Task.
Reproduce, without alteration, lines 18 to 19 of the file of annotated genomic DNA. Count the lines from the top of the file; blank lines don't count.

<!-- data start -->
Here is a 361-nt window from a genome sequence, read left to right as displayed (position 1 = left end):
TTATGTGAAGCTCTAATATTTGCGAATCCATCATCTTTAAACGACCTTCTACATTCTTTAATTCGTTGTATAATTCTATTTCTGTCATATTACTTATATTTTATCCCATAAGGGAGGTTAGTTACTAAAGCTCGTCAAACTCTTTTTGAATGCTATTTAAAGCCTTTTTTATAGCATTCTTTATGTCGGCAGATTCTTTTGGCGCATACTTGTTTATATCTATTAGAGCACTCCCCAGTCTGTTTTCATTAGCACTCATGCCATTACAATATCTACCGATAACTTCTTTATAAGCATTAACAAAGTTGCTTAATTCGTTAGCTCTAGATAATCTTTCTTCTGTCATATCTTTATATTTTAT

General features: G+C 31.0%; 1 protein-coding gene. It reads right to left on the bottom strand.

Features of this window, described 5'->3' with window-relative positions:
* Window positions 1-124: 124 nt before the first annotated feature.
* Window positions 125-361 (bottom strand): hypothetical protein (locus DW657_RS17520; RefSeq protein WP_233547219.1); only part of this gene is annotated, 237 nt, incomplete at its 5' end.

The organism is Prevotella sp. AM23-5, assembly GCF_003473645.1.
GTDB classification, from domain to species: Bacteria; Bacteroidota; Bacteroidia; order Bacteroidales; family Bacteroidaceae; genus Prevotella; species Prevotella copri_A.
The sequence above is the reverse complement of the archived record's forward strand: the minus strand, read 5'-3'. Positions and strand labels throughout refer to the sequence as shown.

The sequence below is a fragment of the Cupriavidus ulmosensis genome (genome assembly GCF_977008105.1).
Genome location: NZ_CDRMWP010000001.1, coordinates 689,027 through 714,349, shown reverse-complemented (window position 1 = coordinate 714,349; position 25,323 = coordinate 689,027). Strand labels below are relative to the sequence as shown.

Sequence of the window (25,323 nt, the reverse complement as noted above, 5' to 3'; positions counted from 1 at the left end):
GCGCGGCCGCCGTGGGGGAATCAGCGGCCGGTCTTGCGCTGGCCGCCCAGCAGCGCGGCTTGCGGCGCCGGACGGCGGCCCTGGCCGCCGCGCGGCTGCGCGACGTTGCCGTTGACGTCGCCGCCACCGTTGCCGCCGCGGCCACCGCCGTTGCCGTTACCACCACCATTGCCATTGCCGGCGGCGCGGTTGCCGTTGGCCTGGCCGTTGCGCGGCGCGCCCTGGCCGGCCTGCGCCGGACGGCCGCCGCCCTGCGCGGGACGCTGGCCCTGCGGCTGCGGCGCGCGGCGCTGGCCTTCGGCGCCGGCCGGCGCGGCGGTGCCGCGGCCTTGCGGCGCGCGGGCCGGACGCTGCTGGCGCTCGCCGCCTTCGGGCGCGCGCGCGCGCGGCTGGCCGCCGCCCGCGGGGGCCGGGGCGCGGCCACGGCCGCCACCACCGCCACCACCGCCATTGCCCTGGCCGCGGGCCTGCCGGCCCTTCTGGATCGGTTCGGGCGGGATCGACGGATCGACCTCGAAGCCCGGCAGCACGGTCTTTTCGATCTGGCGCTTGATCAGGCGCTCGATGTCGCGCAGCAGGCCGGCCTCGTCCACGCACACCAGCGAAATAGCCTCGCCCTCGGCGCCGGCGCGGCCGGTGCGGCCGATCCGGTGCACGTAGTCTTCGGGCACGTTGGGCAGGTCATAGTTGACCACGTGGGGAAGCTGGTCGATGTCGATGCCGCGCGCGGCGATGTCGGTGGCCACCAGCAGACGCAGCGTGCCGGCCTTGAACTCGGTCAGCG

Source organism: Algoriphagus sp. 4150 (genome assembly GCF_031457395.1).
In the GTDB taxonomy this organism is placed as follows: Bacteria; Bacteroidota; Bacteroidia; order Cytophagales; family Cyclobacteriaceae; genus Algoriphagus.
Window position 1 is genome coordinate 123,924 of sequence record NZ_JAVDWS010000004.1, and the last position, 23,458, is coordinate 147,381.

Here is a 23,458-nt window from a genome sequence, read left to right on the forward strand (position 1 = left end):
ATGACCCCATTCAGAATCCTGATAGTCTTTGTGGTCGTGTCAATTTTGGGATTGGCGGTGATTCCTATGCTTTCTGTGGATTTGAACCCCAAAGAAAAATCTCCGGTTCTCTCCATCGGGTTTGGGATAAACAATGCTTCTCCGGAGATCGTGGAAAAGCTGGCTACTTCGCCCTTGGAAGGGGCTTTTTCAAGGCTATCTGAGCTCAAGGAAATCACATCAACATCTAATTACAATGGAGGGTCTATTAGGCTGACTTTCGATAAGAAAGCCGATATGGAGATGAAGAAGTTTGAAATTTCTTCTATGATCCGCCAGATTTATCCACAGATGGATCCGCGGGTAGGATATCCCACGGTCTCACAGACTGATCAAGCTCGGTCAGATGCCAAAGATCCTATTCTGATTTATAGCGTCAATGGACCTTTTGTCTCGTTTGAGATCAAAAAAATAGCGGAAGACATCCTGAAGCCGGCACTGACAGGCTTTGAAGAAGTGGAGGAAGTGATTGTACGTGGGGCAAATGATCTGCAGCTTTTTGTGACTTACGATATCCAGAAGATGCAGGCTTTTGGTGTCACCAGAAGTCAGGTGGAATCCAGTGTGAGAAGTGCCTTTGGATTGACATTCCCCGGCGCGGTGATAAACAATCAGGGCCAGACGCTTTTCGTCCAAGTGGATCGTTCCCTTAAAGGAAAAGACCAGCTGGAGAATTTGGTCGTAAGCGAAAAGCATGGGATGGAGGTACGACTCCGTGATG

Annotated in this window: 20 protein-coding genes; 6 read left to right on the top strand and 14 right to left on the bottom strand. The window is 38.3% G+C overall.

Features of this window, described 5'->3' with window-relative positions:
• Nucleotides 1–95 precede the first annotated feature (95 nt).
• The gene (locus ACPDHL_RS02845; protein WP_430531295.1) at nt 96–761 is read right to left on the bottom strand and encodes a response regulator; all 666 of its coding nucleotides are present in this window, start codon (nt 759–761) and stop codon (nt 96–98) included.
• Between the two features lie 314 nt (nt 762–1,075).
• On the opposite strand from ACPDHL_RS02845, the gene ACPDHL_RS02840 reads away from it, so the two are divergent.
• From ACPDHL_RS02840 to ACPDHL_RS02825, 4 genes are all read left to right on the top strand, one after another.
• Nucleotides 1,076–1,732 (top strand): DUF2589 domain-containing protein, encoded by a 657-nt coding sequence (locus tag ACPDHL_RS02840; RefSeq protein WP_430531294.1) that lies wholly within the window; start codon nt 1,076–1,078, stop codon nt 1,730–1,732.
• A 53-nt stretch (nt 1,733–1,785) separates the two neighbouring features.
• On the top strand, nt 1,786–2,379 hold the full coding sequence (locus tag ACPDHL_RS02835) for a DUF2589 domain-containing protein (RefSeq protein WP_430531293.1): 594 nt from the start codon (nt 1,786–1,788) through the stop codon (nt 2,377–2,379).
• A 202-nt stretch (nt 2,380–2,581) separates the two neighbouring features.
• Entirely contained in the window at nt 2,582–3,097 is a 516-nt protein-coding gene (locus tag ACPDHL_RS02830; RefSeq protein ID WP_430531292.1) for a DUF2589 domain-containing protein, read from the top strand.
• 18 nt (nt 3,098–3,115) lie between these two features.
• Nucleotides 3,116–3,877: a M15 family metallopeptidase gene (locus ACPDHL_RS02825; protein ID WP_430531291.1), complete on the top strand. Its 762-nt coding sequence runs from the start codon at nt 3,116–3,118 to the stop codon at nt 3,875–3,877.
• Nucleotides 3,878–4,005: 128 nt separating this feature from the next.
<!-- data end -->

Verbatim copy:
ATGACCCCATTCAGAATCCTGATAGTCTTTGTGGTCGTGTCAATTTTGGGATTGGCGGTGATTCCTATGCTTTCTGTGGATTTGAACCCCAAAGAAAAATCTCCGGTTCTCTCCATCGGGTTTGGGATAAACAATGCTTCTCCGGAGATCGTGGAAAAGCTGGCTACTTCGCCCTTGGAAGGGGCTTTTTCAAGGCTATCTGAGCTCAAGGAAATCACATCAACATCTAATTACAATGGAGGGTCTATTAGGCTGACTTTCGATAAGAAAGCCGATATGGAGATGAAGAAGTTTGAAATTTCTTCTATGATCCGCCAGATTTATCCACAGATGGATCCGCGGGTAGGATATCCCACGGTCTCACAGACTGATCAAGCTCGGTCAGATGCCAAAGATCCTATTCTGATTTATAGCGTCAATGGACCTTTTGTCTCGTTTGAGATCAAAAAAATAGCGGAAGACATCCTGAAGCCGGCACTGACAGGCTTTGAAGAAGTGGAGGAAGTGATTGTACGTGGGGCAAATGATCTGCAGCTTTTTGTGACTTACGATATCCAGAAGATGCAGGCTTTTGGTGTCACCAGAAGTCAGGTGGAATCCAGTGTGAGAAGTGCCTTTGGATTGACATTCCCCGGCGCGGTGATAAACAATCAGGGCCAGACGCTTTTCGTCCAAGTGGATCGTTCCCTTAAAGGAAAAGACCAGCTGGAGAATTTGGTCGTAAGCGAAAAGCATGGGATGGAGGTACGACTCCGTGATG

Annotated in this window: 20 protein-coding genes; 6 read left to right on the top strand and 14 right to left on the bottom strand. The window is 38.3% G+C overall.